What are the most commonly used wave bands for communications between satellites in LEO and ground station, and what is the minimum frequency used?

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    $\begingroup$ Hehe a good question to discuss ionospheric propagation, ITU frequency allocation regulations, and national practice. $\endgroup$ Aug 15, 2013 at 15:59

2 Answers 2


I'm going to address this question as per the US FCC, because it seems similar rules apply anywhere. The FCC has a chart which shows the various frequency allocations. For the first question, the lowest frequency signals appear to be Amateur Satellites, namely, 29300-29510 kHz. For commercial/government satellites, they seem to be limited to the VHF range, I see some in the 146-138 range, for instance, and that seems to be the highest supported.

So, given that, why would there not be a lower frequency? And why don't Amateurs seem to care? Low frequency requires larger antennas, usually shaped in a Yagi configuration. Higher frequencies can use dish type antennas, and typically get higher gain than they would otherwise. Also, lower frequency= lower bandwidth, thus, they can't transmit data very fast. Finally, they tend to bounce around the Ionosphere, not always leaving the atmosphere, and can be confused with signals very far apart. Furthermore, they are noisier, the Sun puts out a lot of energy at lower frequencies. As a whole, they are just clunky for orbital operations. Amateur Radio Operators don't typically care, as they often have large antennas, and only want to do simple communication with others (Voice, small data, Morse Code, etc)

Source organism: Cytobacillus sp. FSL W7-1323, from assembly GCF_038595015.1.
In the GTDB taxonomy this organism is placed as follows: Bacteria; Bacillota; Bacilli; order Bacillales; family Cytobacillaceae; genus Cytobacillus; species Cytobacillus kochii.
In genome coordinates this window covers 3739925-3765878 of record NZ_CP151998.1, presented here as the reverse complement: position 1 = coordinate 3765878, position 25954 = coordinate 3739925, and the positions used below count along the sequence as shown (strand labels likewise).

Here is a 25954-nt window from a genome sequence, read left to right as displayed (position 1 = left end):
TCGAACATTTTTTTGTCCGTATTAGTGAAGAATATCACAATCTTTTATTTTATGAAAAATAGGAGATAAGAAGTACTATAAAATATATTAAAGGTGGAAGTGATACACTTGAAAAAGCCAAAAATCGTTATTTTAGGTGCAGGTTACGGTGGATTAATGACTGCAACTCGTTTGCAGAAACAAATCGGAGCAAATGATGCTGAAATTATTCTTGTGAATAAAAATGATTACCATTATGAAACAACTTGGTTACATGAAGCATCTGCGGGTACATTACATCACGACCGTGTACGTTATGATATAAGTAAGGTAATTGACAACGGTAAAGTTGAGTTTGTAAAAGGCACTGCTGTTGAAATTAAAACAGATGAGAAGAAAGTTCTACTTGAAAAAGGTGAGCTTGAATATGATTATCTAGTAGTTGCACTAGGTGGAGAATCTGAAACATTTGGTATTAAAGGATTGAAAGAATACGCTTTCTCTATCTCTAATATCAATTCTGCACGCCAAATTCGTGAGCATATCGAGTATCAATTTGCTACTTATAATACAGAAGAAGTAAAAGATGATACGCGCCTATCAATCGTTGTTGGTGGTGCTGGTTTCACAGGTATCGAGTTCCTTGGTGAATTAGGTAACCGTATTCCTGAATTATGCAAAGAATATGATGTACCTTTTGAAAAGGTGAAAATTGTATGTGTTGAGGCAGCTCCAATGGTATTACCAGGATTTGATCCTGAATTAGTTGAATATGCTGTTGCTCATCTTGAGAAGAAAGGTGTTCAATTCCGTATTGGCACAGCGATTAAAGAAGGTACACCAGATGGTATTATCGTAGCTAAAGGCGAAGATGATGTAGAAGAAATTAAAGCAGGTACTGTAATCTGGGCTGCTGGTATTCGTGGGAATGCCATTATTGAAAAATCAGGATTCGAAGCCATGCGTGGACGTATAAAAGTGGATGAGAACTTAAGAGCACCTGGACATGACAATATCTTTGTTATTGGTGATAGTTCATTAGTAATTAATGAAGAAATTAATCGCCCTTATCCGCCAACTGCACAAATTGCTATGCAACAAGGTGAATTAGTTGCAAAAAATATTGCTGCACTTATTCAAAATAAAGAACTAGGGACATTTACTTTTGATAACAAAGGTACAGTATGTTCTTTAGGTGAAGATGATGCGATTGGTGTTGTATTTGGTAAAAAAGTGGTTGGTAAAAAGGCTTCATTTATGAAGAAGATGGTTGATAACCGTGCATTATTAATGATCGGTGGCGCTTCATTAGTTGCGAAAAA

As to what frequency is most commonly used, one of the goals to planning satellites is to get them to not use exactly the same frequency, so that they don't interfere with each other. Not withstanding, the most common band for communication satellites is the KU Band.

  • $\begingroup$ A somewhat related question: were there any sats with Omega receivers? $\endgroup$ Aug 15, 2013 at 16:10
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    $\begingroup$ That sounds like an entirely different question than the original one... $\endgroup$
    – PearsonArtPhoto
    Aug 15, 2013 at 16:13

There were several experiments (Model-1, Model-2, Krab) of large antennas deployment (two circles of 20 m diameter) for communication in what is reported to be the SLF range .

The Model-1 (1980) and the early Model-2 (1982, 1983) experiments have failed to deploy properly the elastic antennas.

The last of the Model-2 (1987, with an inflatable antenna) and Krab (1989, shape-memory alloys) have been successfuly deployed and several communication sessions between the ground station and Progress spacecraft have been established.

See this video @ 32:00 for an unsuccessful and a successful Model deployments.


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